Dominating the skyline of the Dutch city of Oldenzaal is the church tower at its centre, and from where the near-800-year-old town fans out all around towards the countryside beyond. The square tower is the connection between this quiet city and groundbreaking contemporary watchmaking because way up, almost at its peak, is an old chiming clock, which for generations has been maintained for the citizens of Oldenzaal by a local watchmaking family whose name is now one of the most respected and fêted names in modern horology.
For two brothers who grew up in the shadows of that tower Bart and Tim Grönefeld had a close affection for the workings of the clock, as it was their granddad Johan followed by their dad Sjef whose charge it was to ensure its elaborate mechanism and the carillion chime kept the townsfolk punctual. Indeed, in 2016 those same two brothers would unveil a globally received technical tour de force whose undisguised inspiration was the tower clock’s remontoir mechanism.
As if destiny was some kind of clockwork, Bart left Oldenzaal bound for watchmaking school and eventually graduating to the respected WOSTEP programme in Neuchâtel where a prodigious talent emerged. Now joined by a fully trained and qualified brother Tim, the two secured highly cherished positions of responsibility, including the Renaud et Papi manufacture, where technical innovation and high complications were developed and prototyped for many of Switzerland’s Grandes Maisons.
In this environment, the brothers excelled. Appreciative of their own skills and often working side by side with many who would themselves create reputations as the very finest master watchmakers of our time, Tim and Bart’s own passion evolved into ambition, as the brothers realised the time was right for them to strike out on their own.
Returning to Oldenzaal and establishing their own workshop above the family shop, the Grönefelds set to work on their first eponymous timepiece, which on its introduction in 2008 was greeted with acclaim. The Grönefeld GTM-06 Tourbillon Minute Repeater was quite simply an incredible and unique achievement, as its design had been centred around optimising the tone and resonance of its long chiming gongs, and of course the seamless integration of its tourbillon too. The level of its execution both technically and in the finishing of every detail was profound.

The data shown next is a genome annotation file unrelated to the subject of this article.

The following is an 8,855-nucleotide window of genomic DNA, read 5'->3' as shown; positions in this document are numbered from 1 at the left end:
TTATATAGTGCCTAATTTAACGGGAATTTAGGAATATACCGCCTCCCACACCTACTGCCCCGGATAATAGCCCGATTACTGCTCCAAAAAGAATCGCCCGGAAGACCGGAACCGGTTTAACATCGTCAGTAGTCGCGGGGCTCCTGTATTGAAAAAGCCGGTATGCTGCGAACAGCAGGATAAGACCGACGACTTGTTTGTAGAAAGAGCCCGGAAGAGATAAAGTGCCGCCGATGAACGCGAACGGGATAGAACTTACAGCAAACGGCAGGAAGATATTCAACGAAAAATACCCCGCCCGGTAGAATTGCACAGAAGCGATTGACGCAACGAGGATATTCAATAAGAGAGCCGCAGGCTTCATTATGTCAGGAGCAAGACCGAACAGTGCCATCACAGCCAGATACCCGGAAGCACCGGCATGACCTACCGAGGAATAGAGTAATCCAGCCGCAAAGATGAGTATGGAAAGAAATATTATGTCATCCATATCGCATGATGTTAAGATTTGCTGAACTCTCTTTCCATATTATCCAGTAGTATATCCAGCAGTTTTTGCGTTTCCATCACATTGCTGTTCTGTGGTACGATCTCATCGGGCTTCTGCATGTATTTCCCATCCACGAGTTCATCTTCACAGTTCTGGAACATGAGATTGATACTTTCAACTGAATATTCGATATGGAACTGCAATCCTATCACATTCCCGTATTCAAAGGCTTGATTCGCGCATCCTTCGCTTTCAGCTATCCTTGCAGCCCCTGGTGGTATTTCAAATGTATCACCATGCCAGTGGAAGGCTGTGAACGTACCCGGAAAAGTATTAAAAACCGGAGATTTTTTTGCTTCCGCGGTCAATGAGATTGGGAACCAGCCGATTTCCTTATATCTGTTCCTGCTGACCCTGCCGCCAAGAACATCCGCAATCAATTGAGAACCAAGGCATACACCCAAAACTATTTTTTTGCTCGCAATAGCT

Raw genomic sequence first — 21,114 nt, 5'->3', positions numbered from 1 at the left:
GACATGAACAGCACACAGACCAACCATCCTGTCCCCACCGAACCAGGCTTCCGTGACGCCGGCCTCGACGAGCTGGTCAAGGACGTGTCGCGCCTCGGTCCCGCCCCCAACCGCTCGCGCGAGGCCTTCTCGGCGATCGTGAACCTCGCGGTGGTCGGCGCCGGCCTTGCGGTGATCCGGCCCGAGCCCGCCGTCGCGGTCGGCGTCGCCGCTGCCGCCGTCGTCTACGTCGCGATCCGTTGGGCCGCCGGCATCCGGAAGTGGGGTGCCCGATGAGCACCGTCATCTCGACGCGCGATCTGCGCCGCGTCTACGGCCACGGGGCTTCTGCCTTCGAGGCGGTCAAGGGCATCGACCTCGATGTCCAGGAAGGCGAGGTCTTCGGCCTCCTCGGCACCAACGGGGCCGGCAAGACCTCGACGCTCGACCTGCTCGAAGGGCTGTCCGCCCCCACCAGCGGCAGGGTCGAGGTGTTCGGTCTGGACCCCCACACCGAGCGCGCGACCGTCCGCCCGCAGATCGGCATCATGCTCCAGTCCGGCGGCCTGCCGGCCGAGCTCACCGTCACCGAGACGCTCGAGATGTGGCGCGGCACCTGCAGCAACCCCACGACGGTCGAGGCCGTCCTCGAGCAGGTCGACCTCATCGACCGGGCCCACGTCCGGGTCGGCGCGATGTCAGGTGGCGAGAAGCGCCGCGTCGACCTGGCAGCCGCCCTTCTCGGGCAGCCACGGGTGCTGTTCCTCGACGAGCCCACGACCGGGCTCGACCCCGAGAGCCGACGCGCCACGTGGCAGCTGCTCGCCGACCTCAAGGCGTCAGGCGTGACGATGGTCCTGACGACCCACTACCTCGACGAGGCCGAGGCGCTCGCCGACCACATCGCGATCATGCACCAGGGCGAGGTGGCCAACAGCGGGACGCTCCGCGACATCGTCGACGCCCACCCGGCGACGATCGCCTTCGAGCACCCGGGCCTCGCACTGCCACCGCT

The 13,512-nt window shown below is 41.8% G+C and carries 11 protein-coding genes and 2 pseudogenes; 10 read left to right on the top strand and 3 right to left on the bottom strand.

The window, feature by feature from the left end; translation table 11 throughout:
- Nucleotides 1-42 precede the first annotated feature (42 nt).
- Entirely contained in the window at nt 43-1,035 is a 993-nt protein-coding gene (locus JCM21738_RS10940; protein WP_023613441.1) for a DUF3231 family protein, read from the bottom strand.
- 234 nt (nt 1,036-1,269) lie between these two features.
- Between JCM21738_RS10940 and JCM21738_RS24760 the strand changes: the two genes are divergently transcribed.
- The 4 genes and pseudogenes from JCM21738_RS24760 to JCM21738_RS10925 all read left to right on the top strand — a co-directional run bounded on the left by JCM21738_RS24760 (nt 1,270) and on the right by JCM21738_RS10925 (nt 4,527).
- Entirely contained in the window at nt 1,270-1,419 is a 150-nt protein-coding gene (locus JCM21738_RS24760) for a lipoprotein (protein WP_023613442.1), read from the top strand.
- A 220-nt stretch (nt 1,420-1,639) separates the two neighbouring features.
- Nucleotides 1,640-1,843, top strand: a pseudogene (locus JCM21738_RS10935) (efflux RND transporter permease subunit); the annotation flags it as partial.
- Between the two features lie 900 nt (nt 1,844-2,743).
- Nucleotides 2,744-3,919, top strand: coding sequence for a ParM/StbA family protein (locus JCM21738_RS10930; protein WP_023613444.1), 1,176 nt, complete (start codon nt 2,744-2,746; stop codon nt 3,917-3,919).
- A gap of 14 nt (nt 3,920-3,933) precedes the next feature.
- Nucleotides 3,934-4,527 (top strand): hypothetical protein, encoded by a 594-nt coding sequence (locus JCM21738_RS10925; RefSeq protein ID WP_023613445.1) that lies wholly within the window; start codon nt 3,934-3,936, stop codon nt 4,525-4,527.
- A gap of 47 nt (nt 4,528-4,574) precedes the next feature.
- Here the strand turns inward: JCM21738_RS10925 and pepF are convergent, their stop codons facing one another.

If the GTM-06 had raised curious eyebrows outside of their immediate peer group, who were well aware of the Grönefeld’s talents, as a tiny independent watch company – in Holland of all places – much work had yet to be done to achieve the kind of exposure essential for survival and maybe even growth, but it would come.
The One Hertz
The arrival in 2010 of their jaw-droppingly beautiful One Hertz would fire a momentum which would thrust the genial siblings right into the spotlight of industry attention. Picking up high profile awards it was a technical and aesthetic tour de force. Reviving a complication which once upon a time represented the pinnacle in watchmaking precision, its jumping seconds is powered and driven by an independent barrel and gear train.
Its spaciously appointed dial, dominated by the huge independently driven dead seconds was an instant hit. Like its predecessor the One Hertz was entirely conceived, designed and manufactured in-house; its name deriving from the lazy motion of its big beautiful balance which oscillated at a leisurely 21,600vph, and its immaculate uncluttered design and molecular attention to every detail throughout established what would become a signature Grönefeld identity, and a winning formula.
Even in areas where some old school master watchmakers might think it matters less, the same fastidious standards applied throughout, and when turned over the sheer beauty of the movement’s bridges, plates and detail added to the exclusivity associated with the Grönefeld name.